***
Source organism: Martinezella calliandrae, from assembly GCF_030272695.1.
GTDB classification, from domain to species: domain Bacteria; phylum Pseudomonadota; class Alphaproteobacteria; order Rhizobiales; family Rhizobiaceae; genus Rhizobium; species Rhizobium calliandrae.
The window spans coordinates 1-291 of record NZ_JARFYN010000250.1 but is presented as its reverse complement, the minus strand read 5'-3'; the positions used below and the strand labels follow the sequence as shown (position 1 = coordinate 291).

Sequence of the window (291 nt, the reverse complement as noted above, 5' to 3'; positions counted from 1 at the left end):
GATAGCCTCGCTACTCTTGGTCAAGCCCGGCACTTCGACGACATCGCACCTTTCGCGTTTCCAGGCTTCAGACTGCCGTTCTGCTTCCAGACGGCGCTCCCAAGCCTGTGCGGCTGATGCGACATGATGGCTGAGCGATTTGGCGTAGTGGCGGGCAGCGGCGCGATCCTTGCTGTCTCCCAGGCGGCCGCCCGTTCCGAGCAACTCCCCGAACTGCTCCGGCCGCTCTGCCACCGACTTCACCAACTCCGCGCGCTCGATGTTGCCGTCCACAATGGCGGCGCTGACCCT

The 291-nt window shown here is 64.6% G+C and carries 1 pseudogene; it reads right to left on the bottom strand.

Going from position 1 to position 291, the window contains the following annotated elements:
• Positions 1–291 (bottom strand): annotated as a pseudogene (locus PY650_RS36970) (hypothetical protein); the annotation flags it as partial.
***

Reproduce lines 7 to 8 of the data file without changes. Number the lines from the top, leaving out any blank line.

Going from position 1 to position 291, the window contains the following annotated elements:
• Positions 1–291 (bottom strand): annotated as a pseudogene (locus PY650_RS36970) (hypothetical protein); the annotation flags it as partial.